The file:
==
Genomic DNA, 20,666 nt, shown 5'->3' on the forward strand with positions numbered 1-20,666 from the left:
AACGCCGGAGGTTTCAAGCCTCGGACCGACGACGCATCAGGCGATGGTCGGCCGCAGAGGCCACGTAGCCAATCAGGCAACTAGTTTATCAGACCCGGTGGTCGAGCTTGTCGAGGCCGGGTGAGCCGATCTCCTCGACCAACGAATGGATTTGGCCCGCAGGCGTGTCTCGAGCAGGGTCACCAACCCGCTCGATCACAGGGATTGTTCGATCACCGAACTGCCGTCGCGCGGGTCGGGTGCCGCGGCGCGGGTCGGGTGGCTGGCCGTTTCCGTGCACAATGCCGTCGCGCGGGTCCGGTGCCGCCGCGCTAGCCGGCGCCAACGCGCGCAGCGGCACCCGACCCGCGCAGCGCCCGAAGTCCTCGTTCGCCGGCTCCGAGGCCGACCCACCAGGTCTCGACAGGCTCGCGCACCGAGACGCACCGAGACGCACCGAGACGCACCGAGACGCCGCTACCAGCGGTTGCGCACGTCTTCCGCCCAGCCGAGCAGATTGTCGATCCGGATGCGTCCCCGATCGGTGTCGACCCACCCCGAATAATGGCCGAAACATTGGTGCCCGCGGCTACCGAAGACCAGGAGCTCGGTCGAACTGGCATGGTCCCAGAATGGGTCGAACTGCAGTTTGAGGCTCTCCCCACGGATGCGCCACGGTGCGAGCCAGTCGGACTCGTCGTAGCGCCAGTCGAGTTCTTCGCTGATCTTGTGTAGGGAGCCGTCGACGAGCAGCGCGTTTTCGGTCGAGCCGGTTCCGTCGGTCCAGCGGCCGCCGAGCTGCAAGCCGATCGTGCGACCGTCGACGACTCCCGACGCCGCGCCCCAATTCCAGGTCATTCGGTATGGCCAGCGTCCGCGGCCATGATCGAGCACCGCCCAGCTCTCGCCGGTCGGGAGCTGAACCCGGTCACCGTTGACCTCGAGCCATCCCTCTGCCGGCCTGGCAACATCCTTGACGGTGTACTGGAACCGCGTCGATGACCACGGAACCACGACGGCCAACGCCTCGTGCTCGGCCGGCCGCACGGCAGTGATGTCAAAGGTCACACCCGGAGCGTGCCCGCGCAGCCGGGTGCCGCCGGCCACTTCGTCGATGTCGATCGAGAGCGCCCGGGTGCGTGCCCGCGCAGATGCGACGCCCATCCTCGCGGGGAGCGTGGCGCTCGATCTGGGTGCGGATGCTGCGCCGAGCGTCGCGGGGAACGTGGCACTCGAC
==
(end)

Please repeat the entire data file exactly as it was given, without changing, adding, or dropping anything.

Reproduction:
Genomic DNA, 20,666 nt, shown 5'->3' on the forward strand with positions numbered 1-20,666 from the left:
AACGCCGGAGGTTTCAAGCCTCGGACCGACGACGCATCAGGCGATGGTCGGCCGCAGAGGCCACGTAGCCAATCAGGCAACTAGTTTATCAGACCCGGTGGTCGAGCTTGTCGAGGCCGGGTGAGCCGATCTCCTCGACCAACGAATGGATTTGGCCCGCAGGCGTGTCTCGAGCAGGGTCACCAACCCGCTCGATCACAGGGATTGTTCGATCACCGAACTGCCGTCGCGCGGGTCGGGTGCCGCGGCGCGGGTCGGGTGGCTGGCCGTTTCCGTGCACAATGCCGTCGCGCGGGTCCGGTGCCGCCGCGCTAGCCGGCGCCAACGCGCGCAGCGGCACCCGACCCGCGCAGCGCCCGAAGTCCTCGTTCGCCGGCTCCGAGGCCGACCCACCAGGTCTCGACAGGCTCGCGCACCGAGACGCACCGAGACGCACCGAGACGCACCGAGACGCCGCTACCAGCGGTTGCGCACGTCTTCCGCCCAGCCGAGCAGATTGTCGATCCGGATGCGTCCCCGATCGGTGTCGACCCACCCCGAATAATGGCCGAAACATTGGTGCCCGCGGCTACCGAAGACCAGGAGCTCGGTCGAACTGGCATGGTCCCAGAATGGGTCGAACTGCAGTTTGAGGCTCTCCCCACGGATGCGCCACGGTGCGAGCCAGTCGGACTCGTCGTAGCGCCAGTCGAGTTCTTCGCTGATCTTGTGTAGGGAGCCGTCGACGAGCAGCGCGTTTTCGGTCGAGCCGGTTCCGTCGGTCCAGCGGCCGCCGAGCTGCAAGCCGATCGTGCGACCGTCGACGACTCCCGACGCCGCGCCCCAATTCCAGGTCATTCGGTATGGCCAGCGTCCGCGGCCATGATCGAGCACCGCCCAGCTCTCGCCGGTCGGGAGCTGAACCCGGTCACCGTTGACCTCGAGCCATCCCTCTGCCGGCCTGGCAACATCCTTGACGGTGTACTGGAACCGCGTCGATGACCACGGAACCACGACGGCCAACGCCTCGTGCTCGGCCGGCCGCACGGCAGTGATGTCAAAGGTCACACCCGGAGCGTGCCCGCGCAGCCGGGTGCCGCCGGCCACTTCGTCGATGTCGATCGAGAGCGCCCGGGTGCGTGCCCGCGCAGATGCGACGCCCATCCTCGCGGGGAGCGTGGCGCTCGATCTGGGTGCGGATGCTGCGCCGAGCGTCGCGGGGAACGTGGCACTCGAC